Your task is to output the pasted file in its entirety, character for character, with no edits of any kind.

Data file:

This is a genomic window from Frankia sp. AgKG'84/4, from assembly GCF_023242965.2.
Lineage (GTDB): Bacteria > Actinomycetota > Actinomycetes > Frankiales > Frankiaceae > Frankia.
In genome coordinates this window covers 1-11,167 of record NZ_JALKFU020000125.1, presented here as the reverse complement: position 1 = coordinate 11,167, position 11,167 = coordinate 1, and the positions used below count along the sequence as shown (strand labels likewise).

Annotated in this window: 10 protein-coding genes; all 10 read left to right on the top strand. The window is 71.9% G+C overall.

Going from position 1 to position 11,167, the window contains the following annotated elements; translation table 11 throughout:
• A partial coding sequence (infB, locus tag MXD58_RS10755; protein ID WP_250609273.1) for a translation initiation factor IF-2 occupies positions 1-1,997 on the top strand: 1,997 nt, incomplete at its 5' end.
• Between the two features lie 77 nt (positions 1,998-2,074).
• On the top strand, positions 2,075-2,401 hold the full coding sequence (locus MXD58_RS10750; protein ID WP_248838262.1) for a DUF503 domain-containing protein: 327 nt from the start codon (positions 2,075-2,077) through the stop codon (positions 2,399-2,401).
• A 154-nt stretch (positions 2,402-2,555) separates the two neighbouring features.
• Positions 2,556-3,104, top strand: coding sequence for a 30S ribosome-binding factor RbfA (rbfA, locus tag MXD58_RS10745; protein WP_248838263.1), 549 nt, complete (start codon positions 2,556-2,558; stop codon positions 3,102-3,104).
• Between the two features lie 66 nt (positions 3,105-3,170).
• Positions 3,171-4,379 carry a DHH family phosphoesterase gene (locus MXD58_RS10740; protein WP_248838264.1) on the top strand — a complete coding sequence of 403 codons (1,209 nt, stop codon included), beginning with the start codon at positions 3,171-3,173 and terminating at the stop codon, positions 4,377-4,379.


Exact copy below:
This is a genomic window from Frankia sp. AgKG'84/4, from assembly GCF_023242965.2.
Lineage (GTDB): Bacteria > Actinomycetota > Actinomycetes > Frankiales > Frankiaceae > Frankia.
In genome coordinates this window covers 1-11,167 of record NZ_JALKFU020000125.1, presented here as the reverse complement: position 1 = coordinate 11,167, position 11,167 = coordinate 1, and the positions used below count along the sequence as shown (strand labels likewise).

Annotated in this window: 10 protein-coding genes; all 10 read left to right on the top strand. The window is 71.9% G+C overall.

Going from position 1 to position 11,167, the window contains the following annotated elements; translation table 11 throughout:
• A partial coding sequence (infB, locus tag MXD58_RS10755; protein ID WP_250609273.1) for a translation initiation factor IF-2 occupies positions 1-1,997 on the top strand: 1,997 nt, incomplete at its 5' end.
• Between the two features lie 77 nt (positions 1,998-2,074).
• On the top strand, positions 2,075-2,401 hold the full coding sequence (locus MXD58_RS10750; protein ID WP_248838262.1) for a DUF503 domain-containing protein: 327 nt from the start codon (positions 2,075-2,077) through the stop codon (positions 2,399-2,401).
• A 154-nt stretch (positions 2,402-2,555) separates the two neighbouring features.
• Positions 2,556-3,104, top strand: coding sequence for a 30S ribosome-binding factor RbfA (rbfA, locus tag MXD58_RS10745; protein WP_248838263.1), 549 nt, complete (start codon positions 2,556-2,558; stop codon positions 3,102-3,104).
• Between the two features lie 66 nt (positions 3,105-3,170).
• Positions 3,171-4,379 carry a DHH family phosphoesterase gene (locus MXD58_RS10740; protein WP_248838264.1) on the top strand — a complete coding sequence of 403 codons (1,209 nt, stop codon included), beginning with the start codon at positions 3,171-3,173 and terminating at the stop codon, positions 4,377-4,379.